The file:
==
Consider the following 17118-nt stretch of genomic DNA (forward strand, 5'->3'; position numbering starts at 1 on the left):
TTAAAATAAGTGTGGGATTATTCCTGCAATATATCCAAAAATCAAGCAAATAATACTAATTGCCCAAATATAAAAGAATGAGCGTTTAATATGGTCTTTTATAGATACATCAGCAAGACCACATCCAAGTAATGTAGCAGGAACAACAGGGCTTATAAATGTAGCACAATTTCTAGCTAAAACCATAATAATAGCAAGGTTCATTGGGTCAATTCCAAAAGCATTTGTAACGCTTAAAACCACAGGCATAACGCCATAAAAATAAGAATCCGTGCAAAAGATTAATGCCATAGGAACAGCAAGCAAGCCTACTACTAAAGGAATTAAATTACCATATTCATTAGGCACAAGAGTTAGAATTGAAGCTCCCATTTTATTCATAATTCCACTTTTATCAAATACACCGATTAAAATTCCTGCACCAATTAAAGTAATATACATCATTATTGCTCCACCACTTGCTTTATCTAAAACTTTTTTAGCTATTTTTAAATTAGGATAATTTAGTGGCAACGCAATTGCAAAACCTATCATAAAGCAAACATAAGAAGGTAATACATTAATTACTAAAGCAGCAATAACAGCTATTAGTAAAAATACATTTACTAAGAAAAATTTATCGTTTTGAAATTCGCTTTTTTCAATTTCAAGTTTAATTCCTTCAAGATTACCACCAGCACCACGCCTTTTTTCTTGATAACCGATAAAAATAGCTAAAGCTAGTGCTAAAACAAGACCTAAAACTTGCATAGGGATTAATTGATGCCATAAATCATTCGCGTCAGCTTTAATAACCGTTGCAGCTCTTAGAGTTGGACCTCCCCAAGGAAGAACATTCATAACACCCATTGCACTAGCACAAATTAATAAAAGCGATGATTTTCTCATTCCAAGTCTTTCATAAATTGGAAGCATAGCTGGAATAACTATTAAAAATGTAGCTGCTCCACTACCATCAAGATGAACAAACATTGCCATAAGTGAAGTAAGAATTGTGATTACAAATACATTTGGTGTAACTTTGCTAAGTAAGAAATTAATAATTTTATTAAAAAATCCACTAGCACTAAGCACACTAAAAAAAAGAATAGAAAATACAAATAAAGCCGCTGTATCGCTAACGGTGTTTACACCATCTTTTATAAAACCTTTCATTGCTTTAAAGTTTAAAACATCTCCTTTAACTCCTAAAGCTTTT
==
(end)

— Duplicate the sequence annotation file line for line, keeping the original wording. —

Consider the following 17118-nt stretch of genomic DNA (forward strand, 5'->3'; position numbering starts at 1 on the left):
TTAAAATAAGTGTGGGATTATTCCTGCAATATATCCAAAAATCAAGCAAATAATACTAATTGCCCAAATATAAAAGAATGAGCGTTTAATATGGTCTTTTATAGATACATCAGCAAGACCACATCCAAGTAATGTAGCAGGAACAACAGGGCTTATAAATGTAGCACAATTTCTAGCTAAAACCATAATAATAGCAAGGTTCATTGGGTCAATTCCAAAAGCATTTGTAACGCTTAAAACCACAGGCATAACGCCATAAAAATAAGAATCCGTGCAAAAGATTAATGCCATAGGAACAGCAAGCAAGCCTACTACTAAAGGAATTAAATTACCATATTCATTAGGCACAAGAGTTAGAATTGAAGCTCCCATTTTATTCATAATTCCACTTTTATCAAATACACCGATTAAAATTCCTGCACCAATTAAAGTAATATACATCATTATTGCTCCACCACTTGCTTTATCTAAAACTTTTTTAGCTATTTTTAAATTAGGATAATTTAGTGGCAACGCAATTGCAAAACCTATCATAAAGCAAACATAAGAAGGTAATACATTAATTACTAAAGCAGCAATAACAGCTATTAGTAAAAATACATTTACTAAGAAAAATTTATCGTTTTGAAATTCGCTTTTTTCAATTTCAAGTTTAATTCCTTCAAGATTACCACCAGCACCACGCCTTTTTTCTTGATAACCGATAAAAATAGCTAAAGCTAGTGCTAAAACAAGACCTAAAACTTGCATAGGGATTAATTGATGCCATAAATCATTCGCGTCAGCTTTAATAACCGTTGCAGCTCTTAGAGTTGGACCTCCCCAAGGAAGAACATTCATAACACCCATTGCACTAGCACAAATTAATAAAAGCGATGATTTTCTCATTCCAAGTCTTTCATAAATTGGAAGCATAGCTGGAATAACTATTAAAAATGTAGCTGCTCCACTACCATCAAGATGAACAAACATTGCCATAAGTGAAGTAAGAATTGTGATTACAAATACATTTGGTGTAACTTTGCTAAGTAAGAAATTAATAATTTTATTAAAAAATCCACTAGCACTAAGCACACTAAAAAAAAGAATAGAAAATACAAATAAAGCCGCTGTATCGCTAACGGTGTTTACACCATCTTTTATAAAACCTTTCATTGCTTTAAAGTTTAAAACATCTCCTTTAACTCCTAAAGCTTTT